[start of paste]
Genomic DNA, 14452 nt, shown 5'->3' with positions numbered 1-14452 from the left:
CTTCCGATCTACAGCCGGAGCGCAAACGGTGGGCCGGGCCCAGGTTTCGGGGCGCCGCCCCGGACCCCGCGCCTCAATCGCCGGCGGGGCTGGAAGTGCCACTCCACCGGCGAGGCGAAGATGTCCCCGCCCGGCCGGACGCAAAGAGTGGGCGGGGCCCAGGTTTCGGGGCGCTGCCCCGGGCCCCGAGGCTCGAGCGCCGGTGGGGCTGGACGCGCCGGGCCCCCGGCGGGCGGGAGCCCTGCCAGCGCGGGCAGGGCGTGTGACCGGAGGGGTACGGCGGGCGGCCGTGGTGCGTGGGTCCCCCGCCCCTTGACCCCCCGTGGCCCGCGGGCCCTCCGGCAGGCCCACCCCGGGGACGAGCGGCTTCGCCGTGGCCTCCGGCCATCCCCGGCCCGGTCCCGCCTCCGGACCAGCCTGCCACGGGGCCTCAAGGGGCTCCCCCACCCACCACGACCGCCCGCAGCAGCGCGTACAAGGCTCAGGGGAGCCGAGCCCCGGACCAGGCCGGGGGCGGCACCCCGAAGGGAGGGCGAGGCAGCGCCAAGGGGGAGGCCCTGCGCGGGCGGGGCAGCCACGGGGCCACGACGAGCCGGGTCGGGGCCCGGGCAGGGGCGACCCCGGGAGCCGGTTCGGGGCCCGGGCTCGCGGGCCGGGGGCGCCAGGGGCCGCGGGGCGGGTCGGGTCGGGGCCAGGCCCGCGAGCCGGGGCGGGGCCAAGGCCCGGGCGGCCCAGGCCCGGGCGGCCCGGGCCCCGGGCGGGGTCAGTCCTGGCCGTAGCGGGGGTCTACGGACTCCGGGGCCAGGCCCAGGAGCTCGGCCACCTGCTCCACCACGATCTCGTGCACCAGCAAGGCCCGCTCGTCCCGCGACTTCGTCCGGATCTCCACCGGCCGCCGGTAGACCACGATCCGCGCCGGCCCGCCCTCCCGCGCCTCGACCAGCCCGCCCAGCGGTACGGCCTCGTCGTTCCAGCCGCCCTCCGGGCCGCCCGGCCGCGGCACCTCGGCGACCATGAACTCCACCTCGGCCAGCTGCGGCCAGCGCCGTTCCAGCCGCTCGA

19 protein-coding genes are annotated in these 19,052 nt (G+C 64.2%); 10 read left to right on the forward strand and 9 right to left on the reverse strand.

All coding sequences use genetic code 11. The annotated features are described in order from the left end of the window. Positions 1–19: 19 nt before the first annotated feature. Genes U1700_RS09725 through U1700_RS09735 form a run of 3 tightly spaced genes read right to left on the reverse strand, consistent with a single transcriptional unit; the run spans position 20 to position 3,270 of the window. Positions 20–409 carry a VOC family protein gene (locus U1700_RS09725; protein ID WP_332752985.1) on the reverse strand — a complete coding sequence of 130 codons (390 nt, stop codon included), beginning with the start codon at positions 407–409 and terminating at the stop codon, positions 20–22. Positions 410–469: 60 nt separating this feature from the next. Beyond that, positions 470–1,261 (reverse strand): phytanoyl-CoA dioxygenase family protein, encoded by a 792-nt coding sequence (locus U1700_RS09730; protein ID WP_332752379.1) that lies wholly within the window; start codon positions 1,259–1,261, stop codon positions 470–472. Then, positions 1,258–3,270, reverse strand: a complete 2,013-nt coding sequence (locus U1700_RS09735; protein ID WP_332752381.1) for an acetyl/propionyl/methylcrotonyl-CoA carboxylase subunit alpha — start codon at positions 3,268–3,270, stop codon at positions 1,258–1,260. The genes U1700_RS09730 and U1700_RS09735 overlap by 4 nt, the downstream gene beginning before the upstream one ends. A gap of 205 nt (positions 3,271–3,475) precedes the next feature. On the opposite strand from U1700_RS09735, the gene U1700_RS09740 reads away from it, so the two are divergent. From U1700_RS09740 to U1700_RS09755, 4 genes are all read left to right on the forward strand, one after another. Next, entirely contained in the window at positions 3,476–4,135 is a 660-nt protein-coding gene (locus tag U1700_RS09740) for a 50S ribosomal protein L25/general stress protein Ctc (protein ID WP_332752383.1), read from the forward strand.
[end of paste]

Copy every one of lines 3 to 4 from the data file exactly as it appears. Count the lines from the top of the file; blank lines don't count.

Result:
19 protein-coding genes are annotated in these 19,052 nt (G+C 64.2%); 10 read left to right on the forward strand and 9 right to left on the reverse strand.

All coding sequences use genetic code 11. The annotated features are described in order from the left end of the window. Positions 1–19: 19 nt before the first annotated feature. Genes U1700_RS09725 through U1700_RS09735 form a run of 3 tightly spaced genes read right to left on the reverse strand, consistent with a single transcriptional unit; the run spans position 20 to position 3,270 of the window. Positions 20–409 carry a VOC family protein gene (locus U1700_RS09725; protein ID WP_332752985.1) on the reverse strand — a complete coding sequence of 130 codons (390 nt, stop codon included), beginning with the start codon at positions 407–409 and terminating at the stop codon, positions 20–22. Positions 410–469: 60 nt separating this feature from the next. Beyond that, positions 470–1,261 (reverse strand): phytanoyl-CoA dioxygenase family protein, encoded by a 792-nt coding sequence (locus U1700_RS09730; protein ID WP_332752379.1) that lies wholly within the window; start codon positions 1,259–1,261, stop codon positions 470–472. Then, positions 1,258–3,270, reverse strand: a complete 2,013-nt coding sequence (locus U1700_RS09735; protein ID WP_332752381.1) for an acetyl/propionyl/methylcrotonyl-CoA carboxylase subunit alpha — start codon at positions 3,268–3,270, stop codon at positions 1,258–1,260. The genes U1700_RS09730 and U1700_RS09735 overlap by 4 nt, the downstream gene beginning before the upstream one ends. A gap of 205 nt (positions 3,271–3,475) precedes the next feature. On the opposite strand from U1700_RS09735, the gene U1700_RS09740 reads away from it, so the two are divergent. From U1700_RS09740 to U1700_RS09755, 4 genes are all read left to right on the forward strand, one after another. Next, entirely contained in the window at positions 3,476–4,135 is a 660-nt protein-coding gene (locus tag U1700_RS09740) for a 50S ribosomal protein L25/general stress protein Ctc (protein ID WP_332752383.1), read from the forward strand.